Waving goodbye to my mum, Meta, 88, I got in the car.
Between my full-time job as a social worker and caring for Mum after work, I was exhausted.
I can’t wait to have some dinner, I thought, as I began the 20-minute drive home around 7pm.
A minute from my place, though, in my headlights I spotted something furry curled up in a ball, rolling in the gutter on the same side of the road as me.
‘Poor thing must have been hit by a car,’ I fretted.
Putting my hazard lights on, I pulled over to rescue the little fella.
I couldn’t tell what kind of animal it was, but having made rescues in the past, I knew how important it was to help wildlife off the road.
Checking the car, I couldn’t find a towel or blanket to pick it up with.
I’ll be gentle, I thought.
Approaching the creature slowly, I realised it was a small, brown platypus.
It appeared to be stuck trying to get into a blocked stormwater drain.
Interestingly, just weeks earlier, I’d watched the documentary The Platypus Guardian and had even met the subject of the doco, Tasmanian Peter Walsh, at a walk to look for platypuses in the Hobart Rivulet.
‘Male platypuses have spikes on their hind limbs,’ I remembered him saying.
The spurs could release a powerful venom to ward off other males during the mating season, and were a defence against predators.
Without thinking though, I placed my bare hands around his belly and gently lifted him from the drain.
‘You’re going to be just fine,’ I smiled.
Wriggling in my hands, the little guy didn’t like being held and, as I walked to my car, I tried not to drop him.
Just then he twisted in my hand.
Suddenly, I felt a paralysing pain shoot up my right arm and across my chest.
It felt like my head was going to explode!
That’s when I realised, I’d been impaled by the platypus!
His spurs had speared my right hand.
This is really bad, I panicked.
Desperate to get him off, and with red-hot pain spreading through my body, I was tempted to place him in the nearby grass.
But my conscience kicked in, wanting to get him to safety.
With every minute that passed, though, I was in agony – like someone had stabbed my hand with a knife.
This is worse than childbirth, I thought.
And more serious, the platypus was stuck to my hand!
Finally prising him free, the spikes slid out of my hand.
Somehow I held onto the wriggly platypus with my other hand.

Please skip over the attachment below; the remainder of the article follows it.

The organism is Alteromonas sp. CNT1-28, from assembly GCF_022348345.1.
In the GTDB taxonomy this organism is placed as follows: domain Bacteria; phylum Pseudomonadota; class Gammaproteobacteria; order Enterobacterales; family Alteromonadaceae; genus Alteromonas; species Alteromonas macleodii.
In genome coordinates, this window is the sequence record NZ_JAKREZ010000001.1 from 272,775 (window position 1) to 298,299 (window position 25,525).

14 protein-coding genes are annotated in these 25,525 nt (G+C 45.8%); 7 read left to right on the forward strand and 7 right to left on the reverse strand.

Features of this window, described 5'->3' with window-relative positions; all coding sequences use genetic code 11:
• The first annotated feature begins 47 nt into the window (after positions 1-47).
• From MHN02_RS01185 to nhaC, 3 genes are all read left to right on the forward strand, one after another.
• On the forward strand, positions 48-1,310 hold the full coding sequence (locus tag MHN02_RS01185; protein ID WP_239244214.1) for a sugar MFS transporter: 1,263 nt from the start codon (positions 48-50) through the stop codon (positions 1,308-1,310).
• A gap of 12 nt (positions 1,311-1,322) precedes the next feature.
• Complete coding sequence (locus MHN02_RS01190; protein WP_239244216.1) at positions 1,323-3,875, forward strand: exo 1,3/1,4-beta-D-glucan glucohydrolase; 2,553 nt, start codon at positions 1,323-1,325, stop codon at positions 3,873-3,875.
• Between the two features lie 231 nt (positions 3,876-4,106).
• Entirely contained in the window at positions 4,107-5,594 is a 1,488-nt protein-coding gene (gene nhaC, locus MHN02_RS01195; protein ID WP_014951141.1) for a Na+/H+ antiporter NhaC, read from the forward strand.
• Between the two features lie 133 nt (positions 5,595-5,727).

‘We have to get home to help,’ I fretted, feeling woozy.
I had no idea how strong the venom was.
Back in the car, I placed the platypus on the seat beside me and drove slowly with one hand.
At home, I called Healthdirect who advised me to take ibuprofen, and elevate and ice my hand.
Desperate to save my furry friend, who was still in the car, I called my daughter Gabby, 31.
‘Call Bonorong Wildlife Sanctuary, tell them there’s a platypus in my car,’ I said, between shrieks of pain. ‘I’ve been speared by it.’
‘Are you okay, Mum?’ Gabby asked. ‘Get to the hospital.’
There wasn’t an ambulance available, so I called a friend who lived nearby to drive me to Emergency.
There, the staff were shocked when they saw my hand, now swollen to twice its normal size and with blood oozing from the puncture marks.
They were concerned as the swelling was spreading up my right arm.
‘Really? A platypus?’ the triage nurse said, gobsmacked.
‘You’re the first case we’ve seen in 20 years,’ a doctor said, reassuring me that the venom wasn’t lethal to humans.
‘Platypus venom is resistant to pain medication,’ he said gently. ‘But this will take the edge off.’
I was pumped with antibiotics and painkillers, but nothing helped.
Whisking me into theatre the next day, surgeons extracted the venom, and cleaned and stitched my wounds.
Coming to after, I was relieved that the pain had subsided dramatically, leaving just a dull ache.
‘Glad you’re okay,’ Gabby said, when she rang me.
Kept in for monitoring, I was discharged the following day with my hand still swollen.
Back home, I couldn’t believe my rescue attempt had left me in agony.
But despite it all, I wasn’t angry at the platypus – he was just trying to protect himself!
A few days later, I met Fiona, one of the lovely carers from Bonorong Wildlife Sanctuary who’d rescued the platypus from my car.
‘Thank God you’re okay,’ she smiled, hugging me.
I was over the moon to hear that the platypus, who I’d nicknamed Mr Feisty, had been safely returned to a river close to where I’d found him.
I learned platypus travel long distances on land, and use drains like we would use highways.
Mr Feisty hadn’t been stuck in the drain, he was just waiting for the right time to dive in.
Now I know the best approach is to take a video or photo of a stranded platypus to share with wildlife rescuers, then let them take over.
Discovering that the platypus population is decreasing, I’m on a mission to protect the ones we have left.
A month after the attack, I’ve been chatting with my council to find new ways of protecting our local platypus population.
I’m also organising a clean up of our local waterways that are littered with rubbish.
I’m saving a very special species, one platypus at a time!